The Transition Movement is comprised of vibrant, grassroots community initiatives that seek to build community resilience in the face of such challenges as peak oil, climate change and the economic crisis. Transition Initiatives differentiate themselves from other sustainability and "environmental" groups by seeking to mitigate these converging global crises by engaging their communities in home-grown, citizen-led education, action, and multi-stakeholder planning to increase local self reliance and resilience. They succeed by regeneratively using their local assets, innovating, networking, collaborating, replicating proven strategies, and respecting the deep patterns of nature and diverse cultures in their place. Transition Initiatives work with deliberation and good cheer to create a fulfilling and inspiring local way of life that can withstand the shocks of rapidly shifting global systems.
It all starts off when a small collection of motivated individuals within a community come together with a shared concern: How can our community respond to the challenges and opportunities of peak oil, climate change and the economic crisis? This small team of people begin by forming an initiating group and then adopt the Transition Model with the intention of engaging a significant proportion of the people in their community to kick off a Transition Initiative. They start working together to address this BIG question:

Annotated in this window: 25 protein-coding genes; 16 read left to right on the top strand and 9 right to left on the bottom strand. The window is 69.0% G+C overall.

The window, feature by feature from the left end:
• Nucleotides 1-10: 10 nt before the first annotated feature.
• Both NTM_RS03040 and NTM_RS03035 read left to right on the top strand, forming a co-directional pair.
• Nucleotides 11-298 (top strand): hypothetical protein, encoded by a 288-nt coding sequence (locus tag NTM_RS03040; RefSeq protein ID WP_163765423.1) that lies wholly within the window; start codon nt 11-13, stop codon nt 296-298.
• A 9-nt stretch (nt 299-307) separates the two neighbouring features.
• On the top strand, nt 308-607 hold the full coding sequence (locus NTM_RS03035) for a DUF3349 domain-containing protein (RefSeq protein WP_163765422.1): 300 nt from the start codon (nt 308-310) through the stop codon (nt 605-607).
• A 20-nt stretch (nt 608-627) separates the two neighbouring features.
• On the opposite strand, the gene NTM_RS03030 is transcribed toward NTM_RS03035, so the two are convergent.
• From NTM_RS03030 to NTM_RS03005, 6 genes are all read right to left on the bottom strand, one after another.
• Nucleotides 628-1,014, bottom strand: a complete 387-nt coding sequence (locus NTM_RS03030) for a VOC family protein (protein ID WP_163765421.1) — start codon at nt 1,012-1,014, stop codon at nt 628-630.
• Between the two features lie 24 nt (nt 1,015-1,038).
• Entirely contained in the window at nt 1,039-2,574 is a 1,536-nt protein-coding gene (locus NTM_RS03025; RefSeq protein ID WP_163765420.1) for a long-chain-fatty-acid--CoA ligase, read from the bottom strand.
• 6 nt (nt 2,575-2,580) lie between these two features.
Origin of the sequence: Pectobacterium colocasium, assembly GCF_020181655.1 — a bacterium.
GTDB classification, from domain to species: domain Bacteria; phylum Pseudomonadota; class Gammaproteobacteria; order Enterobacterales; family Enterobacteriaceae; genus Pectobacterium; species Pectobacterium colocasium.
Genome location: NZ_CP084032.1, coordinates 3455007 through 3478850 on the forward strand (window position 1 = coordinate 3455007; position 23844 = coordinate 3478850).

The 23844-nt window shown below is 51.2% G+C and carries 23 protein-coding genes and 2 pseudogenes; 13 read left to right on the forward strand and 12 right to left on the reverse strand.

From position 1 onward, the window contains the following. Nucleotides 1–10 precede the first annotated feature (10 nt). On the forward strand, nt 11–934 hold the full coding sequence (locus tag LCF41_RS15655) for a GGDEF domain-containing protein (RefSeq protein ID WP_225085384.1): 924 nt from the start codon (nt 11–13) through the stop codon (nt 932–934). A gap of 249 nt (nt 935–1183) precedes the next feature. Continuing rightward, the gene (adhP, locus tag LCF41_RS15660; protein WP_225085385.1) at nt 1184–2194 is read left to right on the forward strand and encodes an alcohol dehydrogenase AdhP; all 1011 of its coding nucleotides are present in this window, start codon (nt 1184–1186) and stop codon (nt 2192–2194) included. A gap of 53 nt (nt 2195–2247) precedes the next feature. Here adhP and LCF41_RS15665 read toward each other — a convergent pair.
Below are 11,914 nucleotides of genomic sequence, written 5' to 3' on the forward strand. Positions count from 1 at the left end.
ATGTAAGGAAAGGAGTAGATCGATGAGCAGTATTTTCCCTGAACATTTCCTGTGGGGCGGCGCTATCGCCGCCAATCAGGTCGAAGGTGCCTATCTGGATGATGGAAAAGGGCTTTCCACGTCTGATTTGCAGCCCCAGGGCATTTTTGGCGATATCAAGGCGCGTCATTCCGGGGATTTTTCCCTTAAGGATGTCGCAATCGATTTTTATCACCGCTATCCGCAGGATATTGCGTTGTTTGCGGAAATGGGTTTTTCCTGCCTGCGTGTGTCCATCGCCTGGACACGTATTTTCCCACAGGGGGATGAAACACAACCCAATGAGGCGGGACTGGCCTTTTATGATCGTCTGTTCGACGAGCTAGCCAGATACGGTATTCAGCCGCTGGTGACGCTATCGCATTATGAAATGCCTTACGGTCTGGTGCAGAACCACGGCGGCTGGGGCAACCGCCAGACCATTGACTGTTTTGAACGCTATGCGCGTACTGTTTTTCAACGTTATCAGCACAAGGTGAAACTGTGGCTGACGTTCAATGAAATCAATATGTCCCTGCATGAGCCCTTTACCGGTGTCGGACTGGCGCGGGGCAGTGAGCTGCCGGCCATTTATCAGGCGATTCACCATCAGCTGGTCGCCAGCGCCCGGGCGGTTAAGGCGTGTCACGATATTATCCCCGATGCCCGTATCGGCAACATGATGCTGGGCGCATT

"For all those aspects of life that our community needs in order to sustain
itself and thrive, how do we significantly increase resilience (in response
to peak oil), drastically reduce carbon emissions (in response to climate change)
and greatly strengthen our local economy (in response to economic instability)?”
To begin with, it is important to note that although the term “Transition Town” has stuck, what we are talking about are Transition Cities, Transition Islands, Transition Hamlets, Transition Valleys, Transition Anywhere-You-Find-People.
The Transition Model, as outlined in the Transition Handbook, provides a framework which includes the following:
During the process the community recognizes these two crucial points:
Transition Initiatives make no claim to have all the answers, but by building on the wisdom of the past and unlocking the creative genius, skills and determination in our communities, the solutions can emerge.
Now is the time for us to take stock and to start re-creating our future in ways that are not based on cheap, plentiful and polluting oil but on localized food, sustainable energy sources, resilient local economies and an enlivened sense of community well-being.